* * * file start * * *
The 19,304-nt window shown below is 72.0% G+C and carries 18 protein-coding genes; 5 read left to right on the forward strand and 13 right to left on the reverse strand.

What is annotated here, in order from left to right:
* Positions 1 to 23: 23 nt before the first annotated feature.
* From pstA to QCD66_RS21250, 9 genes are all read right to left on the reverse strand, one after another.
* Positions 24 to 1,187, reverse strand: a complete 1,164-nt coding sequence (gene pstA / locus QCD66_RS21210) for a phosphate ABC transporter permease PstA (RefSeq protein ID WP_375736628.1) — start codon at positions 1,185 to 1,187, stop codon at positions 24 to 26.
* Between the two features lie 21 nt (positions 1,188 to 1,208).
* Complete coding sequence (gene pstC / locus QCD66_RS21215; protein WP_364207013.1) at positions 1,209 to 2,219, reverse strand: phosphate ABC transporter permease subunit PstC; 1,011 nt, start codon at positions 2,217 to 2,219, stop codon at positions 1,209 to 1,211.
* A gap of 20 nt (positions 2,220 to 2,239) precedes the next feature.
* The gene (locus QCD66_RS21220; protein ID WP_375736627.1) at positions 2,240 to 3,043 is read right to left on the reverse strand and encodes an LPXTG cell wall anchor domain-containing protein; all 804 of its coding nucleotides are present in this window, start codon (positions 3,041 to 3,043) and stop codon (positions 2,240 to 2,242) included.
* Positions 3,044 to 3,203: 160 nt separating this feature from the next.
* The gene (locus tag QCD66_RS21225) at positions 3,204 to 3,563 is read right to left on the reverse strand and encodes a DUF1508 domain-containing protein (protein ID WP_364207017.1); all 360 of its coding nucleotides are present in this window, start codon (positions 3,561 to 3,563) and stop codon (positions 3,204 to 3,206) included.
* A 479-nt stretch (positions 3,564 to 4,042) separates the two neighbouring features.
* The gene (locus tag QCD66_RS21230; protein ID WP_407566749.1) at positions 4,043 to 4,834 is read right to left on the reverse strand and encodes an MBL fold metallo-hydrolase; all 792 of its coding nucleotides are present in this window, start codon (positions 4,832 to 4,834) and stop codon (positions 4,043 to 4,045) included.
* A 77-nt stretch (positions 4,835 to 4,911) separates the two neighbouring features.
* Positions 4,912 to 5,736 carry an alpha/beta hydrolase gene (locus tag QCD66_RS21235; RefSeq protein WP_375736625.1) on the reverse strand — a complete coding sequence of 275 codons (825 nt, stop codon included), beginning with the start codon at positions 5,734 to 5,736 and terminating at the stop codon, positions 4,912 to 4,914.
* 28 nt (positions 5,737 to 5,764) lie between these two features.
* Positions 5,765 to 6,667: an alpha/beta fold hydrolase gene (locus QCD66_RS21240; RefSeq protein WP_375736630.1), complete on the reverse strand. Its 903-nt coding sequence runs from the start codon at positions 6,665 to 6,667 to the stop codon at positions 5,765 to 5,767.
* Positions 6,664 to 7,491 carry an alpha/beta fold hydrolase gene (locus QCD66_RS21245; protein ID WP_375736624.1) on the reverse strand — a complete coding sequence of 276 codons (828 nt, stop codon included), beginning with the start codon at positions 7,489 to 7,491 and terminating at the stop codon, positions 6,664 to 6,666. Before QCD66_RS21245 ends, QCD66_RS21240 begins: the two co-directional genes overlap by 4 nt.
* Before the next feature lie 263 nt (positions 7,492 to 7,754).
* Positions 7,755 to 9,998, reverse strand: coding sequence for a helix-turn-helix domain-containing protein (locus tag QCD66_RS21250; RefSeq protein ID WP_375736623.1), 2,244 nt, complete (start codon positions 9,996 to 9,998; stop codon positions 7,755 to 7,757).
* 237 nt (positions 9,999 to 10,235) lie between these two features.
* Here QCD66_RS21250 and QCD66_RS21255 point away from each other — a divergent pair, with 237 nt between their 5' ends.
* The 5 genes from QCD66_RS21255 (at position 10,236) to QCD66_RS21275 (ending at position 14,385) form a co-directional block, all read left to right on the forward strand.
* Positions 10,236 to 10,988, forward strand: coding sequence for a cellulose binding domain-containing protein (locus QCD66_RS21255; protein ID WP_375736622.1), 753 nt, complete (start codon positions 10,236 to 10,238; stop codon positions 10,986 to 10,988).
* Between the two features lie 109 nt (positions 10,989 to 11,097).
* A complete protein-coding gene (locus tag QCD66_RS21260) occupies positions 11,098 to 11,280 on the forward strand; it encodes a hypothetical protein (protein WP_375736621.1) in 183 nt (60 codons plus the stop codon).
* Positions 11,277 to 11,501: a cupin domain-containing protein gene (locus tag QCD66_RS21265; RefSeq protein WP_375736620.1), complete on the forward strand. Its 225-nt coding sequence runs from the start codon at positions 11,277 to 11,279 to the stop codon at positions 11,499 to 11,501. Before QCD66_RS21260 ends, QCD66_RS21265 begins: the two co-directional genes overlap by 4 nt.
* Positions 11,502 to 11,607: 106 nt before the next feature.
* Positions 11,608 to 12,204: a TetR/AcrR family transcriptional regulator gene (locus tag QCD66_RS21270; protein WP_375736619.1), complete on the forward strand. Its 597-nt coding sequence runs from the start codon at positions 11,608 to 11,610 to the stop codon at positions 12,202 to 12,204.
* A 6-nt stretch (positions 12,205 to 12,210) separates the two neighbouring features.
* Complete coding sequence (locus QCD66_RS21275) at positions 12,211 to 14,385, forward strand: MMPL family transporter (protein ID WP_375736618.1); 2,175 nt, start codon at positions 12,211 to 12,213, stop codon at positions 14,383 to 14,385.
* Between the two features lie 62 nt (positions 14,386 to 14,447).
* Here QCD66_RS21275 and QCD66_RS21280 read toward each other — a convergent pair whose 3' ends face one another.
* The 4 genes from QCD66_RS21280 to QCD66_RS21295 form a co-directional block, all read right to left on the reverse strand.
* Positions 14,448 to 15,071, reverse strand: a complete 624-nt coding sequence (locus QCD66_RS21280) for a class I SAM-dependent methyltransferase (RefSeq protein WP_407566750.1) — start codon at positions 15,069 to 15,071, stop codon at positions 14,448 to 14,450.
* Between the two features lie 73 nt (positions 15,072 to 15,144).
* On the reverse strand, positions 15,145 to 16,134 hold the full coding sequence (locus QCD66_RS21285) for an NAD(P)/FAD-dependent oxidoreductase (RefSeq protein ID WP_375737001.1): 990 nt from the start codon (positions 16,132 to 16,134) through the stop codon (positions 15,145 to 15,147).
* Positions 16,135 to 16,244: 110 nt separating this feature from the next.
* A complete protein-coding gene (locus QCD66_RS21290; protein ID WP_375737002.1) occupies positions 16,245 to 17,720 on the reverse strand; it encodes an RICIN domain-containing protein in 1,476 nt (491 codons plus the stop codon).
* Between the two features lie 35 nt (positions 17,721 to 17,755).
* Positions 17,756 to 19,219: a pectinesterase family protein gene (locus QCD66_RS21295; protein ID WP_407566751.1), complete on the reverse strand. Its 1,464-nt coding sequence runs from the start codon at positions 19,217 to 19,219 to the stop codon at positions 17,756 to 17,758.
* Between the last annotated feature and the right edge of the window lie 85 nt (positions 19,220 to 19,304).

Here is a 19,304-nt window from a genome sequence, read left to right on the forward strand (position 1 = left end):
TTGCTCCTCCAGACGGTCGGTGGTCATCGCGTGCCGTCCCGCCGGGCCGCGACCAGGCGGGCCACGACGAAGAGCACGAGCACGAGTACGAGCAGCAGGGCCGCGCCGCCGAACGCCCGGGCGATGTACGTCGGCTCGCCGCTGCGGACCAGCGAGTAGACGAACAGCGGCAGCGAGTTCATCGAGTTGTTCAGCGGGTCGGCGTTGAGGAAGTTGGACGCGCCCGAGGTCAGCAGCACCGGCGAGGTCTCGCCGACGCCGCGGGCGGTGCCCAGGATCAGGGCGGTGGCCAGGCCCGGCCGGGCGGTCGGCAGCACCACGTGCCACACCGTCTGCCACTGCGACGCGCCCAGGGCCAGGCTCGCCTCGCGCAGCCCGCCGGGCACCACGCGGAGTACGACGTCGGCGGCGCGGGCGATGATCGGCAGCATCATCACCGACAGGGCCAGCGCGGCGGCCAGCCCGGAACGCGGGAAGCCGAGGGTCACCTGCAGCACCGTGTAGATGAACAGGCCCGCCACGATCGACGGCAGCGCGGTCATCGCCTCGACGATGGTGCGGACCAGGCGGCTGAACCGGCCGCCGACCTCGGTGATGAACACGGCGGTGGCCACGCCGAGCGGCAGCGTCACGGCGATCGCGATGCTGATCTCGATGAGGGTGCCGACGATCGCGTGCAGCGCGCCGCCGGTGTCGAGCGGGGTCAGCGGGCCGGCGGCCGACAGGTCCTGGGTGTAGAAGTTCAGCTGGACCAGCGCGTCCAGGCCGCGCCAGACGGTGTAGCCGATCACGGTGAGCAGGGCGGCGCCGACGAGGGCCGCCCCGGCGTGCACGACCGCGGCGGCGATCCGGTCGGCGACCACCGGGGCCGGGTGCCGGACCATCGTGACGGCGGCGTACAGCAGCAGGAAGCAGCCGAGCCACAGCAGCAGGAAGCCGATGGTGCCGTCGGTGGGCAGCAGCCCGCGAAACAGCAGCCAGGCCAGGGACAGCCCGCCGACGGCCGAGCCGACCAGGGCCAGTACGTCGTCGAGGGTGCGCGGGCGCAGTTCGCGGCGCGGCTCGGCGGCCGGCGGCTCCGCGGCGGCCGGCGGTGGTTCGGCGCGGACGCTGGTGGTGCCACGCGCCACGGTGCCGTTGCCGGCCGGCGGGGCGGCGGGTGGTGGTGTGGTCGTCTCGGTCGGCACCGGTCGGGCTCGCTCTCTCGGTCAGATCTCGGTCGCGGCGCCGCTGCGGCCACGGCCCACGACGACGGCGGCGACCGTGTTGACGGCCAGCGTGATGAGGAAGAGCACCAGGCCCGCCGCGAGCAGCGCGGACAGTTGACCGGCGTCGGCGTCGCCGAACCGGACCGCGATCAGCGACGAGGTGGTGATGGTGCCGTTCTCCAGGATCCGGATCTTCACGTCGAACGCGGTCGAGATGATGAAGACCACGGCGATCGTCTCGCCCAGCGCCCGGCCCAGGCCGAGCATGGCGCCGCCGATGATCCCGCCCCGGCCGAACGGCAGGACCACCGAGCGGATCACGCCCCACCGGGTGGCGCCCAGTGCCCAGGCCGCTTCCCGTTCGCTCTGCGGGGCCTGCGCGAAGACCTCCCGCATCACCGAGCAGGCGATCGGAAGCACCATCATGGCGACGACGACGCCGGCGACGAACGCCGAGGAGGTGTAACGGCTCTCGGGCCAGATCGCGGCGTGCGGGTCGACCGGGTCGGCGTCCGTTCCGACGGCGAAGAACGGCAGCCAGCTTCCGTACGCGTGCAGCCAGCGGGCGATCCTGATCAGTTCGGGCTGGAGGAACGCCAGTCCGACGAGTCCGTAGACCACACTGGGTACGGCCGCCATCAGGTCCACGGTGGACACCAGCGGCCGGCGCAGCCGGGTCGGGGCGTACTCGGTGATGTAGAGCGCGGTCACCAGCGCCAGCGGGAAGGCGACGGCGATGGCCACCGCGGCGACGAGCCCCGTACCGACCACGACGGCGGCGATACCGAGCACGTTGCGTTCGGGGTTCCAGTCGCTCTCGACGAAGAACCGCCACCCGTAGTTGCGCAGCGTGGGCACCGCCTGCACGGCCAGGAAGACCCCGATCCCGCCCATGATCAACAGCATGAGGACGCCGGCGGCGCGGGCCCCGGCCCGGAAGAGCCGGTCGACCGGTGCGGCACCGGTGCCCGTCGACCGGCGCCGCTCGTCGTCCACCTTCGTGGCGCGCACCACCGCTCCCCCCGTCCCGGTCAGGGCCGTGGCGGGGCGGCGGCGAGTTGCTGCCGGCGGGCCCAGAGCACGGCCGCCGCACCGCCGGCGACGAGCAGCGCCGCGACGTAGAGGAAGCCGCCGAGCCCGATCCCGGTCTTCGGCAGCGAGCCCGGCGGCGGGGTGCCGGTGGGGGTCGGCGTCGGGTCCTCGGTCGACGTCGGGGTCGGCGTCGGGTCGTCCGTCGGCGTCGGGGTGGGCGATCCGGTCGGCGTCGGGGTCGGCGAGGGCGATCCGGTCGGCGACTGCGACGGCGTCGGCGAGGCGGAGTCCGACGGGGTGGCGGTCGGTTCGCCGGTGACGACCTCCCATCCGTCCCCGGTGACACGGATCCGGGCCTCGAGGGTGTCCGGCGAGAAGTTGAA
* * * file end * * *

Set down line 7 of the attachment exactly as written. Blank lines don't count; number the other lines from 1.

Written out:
* Complete coding sequence (gene pstC / locus QCD66_RS21215; protein WP_364207013.1) at positions 1,209 to 2,219, reverse strand: phosphate ABC transporter permease subunit PstC; 1,011 nt, start codon at positions 2,217 to 2,219, stop codon at positions 1,209 to 1,211.